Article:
On the River Verge

 

ON THE RIVER VERGE

At the fringe of the Japanese garden, on an island of cultivation amidst the bramble of the river verge, grows a persimmon tree. It is overshadowed by neighboring maples and ash. In late October, the fruit begins to coral. My dog, a young dirt-colored Labrador named Mercy, charges me and leaps as I squeeze at the low-hanging fruit, thinking it’s a tease. I pick an unripe piece and bowl it along the grass for her. She rabbits it and macerates the pulpy flesh.

Across the open field, in a stand of oak trees blending to filbert, tents and tarps are strung together as a rough shelter, enclosing a corral of bicycles and shopping carts. The deluge of Typhon Songda, though weakened to a storm as it crossed the Pacific, brought an onslaught of rain to fill the river and soften the dirt trails along the river to mud. Men crouch beside the camp and watch us under the brims of their hats. There are fewer now, with the weather turning bitter. Mercy and I slip away and among the bare branches of a willow to a path along the canal. I will return in a few days and pick some fruit before the crows strip the tree.

In the freezing fog of November, the camp collapsed into a heap of canvas, a single shoe, broken glass. We walk up river, skirting the plastic cups and odd bits of clothing the dog takes into her teeth and thrashes, if I let her. She is a pirate seeking booty. I scout the ground, watchful for the glint of needles.

We pick our way down the bank, over black rocks, to the river. Great Blue Herons fish here, solemn and singular on the verge of the river. I was dismayed when we startled one from her reverie, letting out a harsh cry to launch grimly over the water on heavy wings.  I have haunted river trails some years of my life, and will crouch and retreat rather than force these shy fierce birds to flight. This was the first and only time I’ve heard the distressed cry of the heron. I was chastened.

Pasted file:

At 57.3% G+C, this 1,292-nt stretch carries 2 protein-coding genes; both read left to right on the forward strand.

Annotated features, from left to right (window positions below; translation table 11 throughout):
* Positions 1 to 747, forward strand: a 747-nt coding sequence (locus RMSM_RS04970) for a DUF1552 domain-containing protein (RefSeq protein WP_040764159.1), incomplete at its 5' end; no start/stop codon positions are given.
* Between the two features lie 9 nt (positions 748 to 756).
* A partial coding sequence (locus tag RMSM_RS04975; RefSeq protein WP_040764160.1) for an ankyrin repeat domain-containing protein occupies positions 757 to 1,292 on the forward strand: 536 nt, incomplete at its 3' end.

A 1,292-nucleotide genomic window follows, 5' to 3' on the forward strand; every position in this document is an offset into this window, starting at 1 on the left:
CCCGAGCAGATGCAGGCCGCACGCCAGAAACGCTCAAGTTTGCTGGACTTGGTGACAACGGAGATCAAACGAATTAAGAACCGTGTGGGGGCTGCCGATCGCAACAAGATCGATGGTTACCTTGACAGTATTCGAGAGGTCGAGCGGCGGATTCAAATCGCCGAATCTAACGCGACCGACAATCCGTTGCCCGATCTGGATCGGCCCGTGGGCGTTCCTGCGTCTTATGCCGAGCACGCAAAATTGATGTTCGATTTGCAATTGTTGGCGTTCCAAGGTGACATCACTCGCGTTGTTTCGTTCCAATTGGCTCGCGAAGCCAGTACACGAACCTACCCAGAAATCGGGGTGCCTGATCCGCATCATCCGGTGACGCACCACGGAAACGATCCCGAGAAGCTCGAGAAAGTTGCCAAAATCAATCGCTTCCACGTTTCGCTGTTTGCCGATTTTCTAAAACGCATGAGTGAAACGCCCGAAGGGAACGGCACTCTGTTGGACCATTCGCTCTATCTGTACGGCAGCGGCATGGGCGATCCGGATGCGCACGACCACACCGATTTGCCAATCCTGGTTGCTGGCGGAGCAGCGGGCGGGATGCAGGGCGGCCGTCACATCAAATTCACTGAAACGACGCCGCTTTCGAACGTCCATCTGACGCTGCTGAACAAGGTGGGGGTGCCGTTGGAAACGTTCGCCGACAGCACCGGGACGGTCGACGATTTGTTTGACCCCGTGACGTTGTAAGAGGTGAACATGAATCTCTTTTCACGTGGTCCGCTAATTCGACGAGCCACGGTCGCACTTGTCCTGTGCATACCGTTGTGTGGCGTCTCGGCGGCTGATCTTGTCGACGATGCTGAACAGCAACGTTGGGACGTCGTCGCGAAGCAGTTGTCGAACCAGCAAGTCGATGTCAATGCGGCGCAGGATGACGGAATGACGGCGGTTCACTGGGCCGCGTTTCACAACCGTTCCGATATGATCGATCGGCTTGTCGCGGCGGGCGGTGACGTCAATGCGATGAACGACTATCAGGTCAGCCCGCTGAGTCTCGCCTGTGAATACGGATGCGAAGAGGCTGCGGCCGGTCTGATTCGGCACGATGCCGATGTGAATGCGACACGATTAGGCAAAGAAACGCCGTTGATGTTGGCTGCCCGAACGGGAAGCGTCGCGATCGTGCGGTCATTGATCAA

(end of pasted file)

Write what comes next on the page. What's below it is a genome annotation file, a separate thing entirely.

December brought an ice storm that felled one of the great oak trees that sheltered the summer camp. The blackberries died back to their cane and the bare bones of the verge were chafed raw. Snow came, and ice, in January. Mercy stood in the river eddy and listened as wild geese arrowed and shifted in flight, calling out over the dark water. We walked the meadow by the canal pond, working our way through dirt mounds thrown over ground squirrel barrows, the dog clawing away dirty slush to muzzle down a porthole.

In March the willows sprouted soft fuzzy buds as tender as baby mice. The gargling crow of the pheasant rose up among the long grass, then a flash of the cock’s iridescence as he ran before the dog scenting his trail. A blue tent appeared in the hollow of birch above the meadow. It was followed by a new compound of tents and tarps among the filbert, close by the fallen oak.

On Good Friday there was a hail storm, then the skies cleared and the sun illuminated the ice on the wild grape iris. Mercy and I worked our way across the verge down to the old river landing. I unleashed her from her lead to swim in the river and dash along the long peninsula. She dug furiously down into the sand lapped by the water and seized a corner of heavy cloth in her mouth. Digging and heaving, Mercy unearthed a great bundle of muddy cloth that I feared was a body, or a bag of bones, washed up by the river. She tugged and worked it up onto the stones of the old landing, and there she worried at it, seeking some better treasure. It was an old blanket, or sleeping bag, swamped by the storms of winter and now excavated.

The clouds rose higher and whiter. The sun glinted off the waves of the river. Above us, in the distance down the river bank, I heard voices growing louder. I clipped on Mercy’s lead and we slipped through the willows up river.